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North Carolina Prostitution and Solicitation Laws

In North Carolina, prostitution and solicitation are illegal. North Carolina's prostitution laws prohibit several different activites, including: engaging in sexual acts for payment or services, seeking or actually engaging in sexual acts with a prostitute for money (solicitation), abetting, pimping, or pandering, and promoting or participating in child prostitution.

The following table highlights the main provisions of North Carolina's prostitution and solicitation laws.

See also Pimping and Pandering Laws.

Code Section

North Carolina General Statutes § 14-203 et seq. (PDF)

Prostitution: § 14-204

Solicitation: § 14-205.1

Pimping/Pandering: § 14-205.3

Child Prostitution: § 14-190.13

What is Prohibited

Prostitution: Engaging in sexual activity for money or payment

Solicitation: Seeking and/or engaging in sexual services for hire.

Pimping/Pandering: Compelling a person to become a prostitute, receiving a portion of the earnings from a prostitute for arranging or offering to arrange sexual services.

Keeping a Place of Prostitution: Knowingly granting or permitting the use of a place for the purpose of prostitution.

Child Prostitution: Encouraging, forcing, supervising, or supporting the prostitution of a minor.


Prostitution: Class 1 Misdemeanor, penalties depend on the nature of the act and prior criminal history, including jail, fine, community service, probation, sexually transmitted disease (STD) testing, and more.

Solicitation: Class 1 misdemeanor for a first offense. Higher penalties for second and subsequent offenses and/or soliciting a minor for sexual activity.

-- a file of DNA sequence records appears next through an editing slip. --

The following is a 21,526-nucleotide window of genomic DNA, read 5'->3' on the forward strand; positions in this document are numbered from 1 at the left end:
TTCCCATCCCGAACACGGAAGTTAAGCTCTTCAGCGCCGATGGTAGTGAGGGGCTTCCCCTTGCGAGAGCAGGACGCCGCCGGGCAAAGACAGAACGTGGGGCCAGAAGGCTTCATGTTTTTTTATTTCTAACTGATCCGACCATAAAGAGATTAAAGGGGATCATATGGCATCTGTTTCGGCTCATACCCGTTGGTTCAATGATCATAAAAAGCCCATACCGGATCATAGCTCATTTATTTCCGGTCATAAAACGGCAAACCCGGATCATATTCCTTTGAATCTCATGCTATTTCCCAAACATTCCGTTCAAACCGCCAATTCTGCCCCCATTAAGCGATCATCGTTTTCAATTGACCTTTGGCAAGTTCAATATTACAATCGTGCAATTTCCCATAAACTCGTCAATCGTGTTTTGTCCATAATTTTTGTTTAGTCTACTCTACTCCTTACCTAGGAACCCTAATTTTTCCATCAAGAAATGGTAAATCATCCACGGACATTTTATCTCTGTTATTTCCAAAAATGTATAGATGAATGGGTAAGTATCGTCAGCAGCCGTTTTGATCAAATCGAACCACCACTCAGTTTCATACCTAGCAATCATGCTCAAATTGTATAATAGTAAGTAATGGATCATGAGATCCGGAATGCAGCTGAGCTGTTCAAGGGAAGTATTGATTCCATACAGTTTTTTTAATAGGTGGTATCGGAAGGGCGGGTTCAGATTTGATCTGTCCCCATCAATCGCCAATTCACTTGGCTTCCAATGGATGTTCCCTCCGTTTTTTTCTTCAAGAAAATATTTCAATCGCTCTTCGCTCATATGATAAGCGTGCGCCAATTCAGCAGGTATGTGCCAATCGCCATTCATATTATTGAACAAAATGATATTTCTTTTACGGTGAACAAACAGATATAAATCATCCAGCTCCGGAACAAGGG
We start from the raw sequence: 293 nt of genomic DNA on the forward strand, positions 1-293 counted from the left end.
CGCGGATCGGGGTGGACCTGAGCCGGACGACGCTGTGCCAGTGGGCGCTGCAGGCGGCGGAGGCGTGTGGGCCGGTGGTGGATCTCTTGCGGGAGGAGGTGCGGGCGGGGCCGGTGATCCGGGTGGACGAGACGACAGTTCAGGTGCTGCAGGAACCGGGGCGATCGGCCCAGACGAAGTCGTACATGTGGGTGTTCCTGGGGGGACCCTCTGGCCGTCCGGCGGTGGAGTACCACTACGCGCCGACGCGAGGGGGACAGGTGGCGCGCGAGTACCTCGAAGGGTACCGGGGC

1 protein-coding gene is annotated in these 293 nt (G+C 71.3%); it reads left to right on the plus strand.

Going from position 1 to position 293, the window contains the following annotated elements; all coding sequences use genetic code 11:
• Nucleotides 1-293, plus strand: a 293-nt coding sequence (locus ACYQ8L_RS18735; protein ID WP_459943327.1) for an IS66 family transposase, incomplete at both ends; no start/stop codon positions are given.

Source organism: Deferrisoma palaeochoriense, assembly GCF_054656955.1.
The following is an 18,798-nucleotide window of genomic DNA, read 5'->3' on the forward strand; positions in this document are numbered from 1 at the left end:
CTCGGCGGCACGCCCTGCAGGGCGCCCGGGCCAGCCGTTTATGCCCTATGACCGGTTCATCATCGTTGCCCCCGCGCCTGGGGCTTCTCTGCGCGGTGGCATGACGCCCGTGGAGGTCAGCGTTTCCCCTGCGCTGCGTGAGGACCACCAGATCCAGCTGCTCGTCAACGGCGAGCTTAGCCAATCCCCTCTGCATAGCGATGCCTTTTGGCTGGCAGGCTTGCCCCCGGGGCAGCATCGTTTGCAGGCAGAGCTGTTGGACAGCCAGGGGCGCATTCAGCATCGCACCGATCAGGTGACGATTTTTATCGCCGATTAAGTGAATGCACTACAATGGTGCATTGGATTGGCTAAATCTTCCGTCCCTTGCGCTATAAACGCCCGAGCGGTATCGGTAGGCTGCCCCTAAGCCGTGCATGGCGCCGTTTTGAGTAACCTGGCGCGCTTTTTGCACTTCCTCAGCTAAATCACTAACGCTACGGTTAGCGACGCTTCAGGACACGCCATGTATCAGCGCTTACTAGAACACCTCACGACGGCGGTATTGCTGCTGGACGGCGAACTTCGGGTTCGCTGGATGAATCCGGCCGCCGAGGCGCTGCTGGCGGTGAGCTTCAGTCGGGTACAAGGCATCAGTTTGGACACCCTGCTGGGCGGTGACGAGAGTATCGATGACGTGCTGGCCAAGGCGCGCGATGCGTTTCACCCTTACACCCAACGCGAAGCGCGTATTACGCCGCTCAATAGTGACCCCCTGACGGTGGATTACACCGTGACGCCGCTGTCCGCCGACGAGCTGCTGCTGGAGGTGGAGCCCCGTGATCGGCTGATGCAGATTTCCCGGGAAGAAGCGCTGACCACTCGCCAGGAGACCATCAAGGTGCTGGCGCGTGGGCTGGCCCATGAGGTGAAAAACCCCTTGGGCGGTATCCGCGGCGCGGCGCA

Punishment under this section may include participation in a program devised for the education and prevention of sexual exploitation (if.e. "John School"), where available.

Pimping/Pandering/Keeping House of Prostitution: Felony; punishment depends on the nature of the act and prior criminal history.

Child Prostitution: Felony; punishment depends on the nature of the act and prior criminal history including being required to register under North Carolina's sex offender registry .

Who Can Be Prosecuted The prostitute, the customer (or "John"), the pimp, and anyone running a house of prostitution
What is Considered Payment? Money, gifts, favors, and other compensation

What is the Definition of a "Minor"

Any person who is less than 18 years of age

Immunity from Prosecution

Minors cannot be prosecuted for prostitution. Instead, they are taken into protective custody.

Because prostitution laws can sometimes get complicated, it may also be a good idea to consult an experienced criminal defense attorney if you have questions about your specific situation.

Next Steps: Search for a Local Attorney

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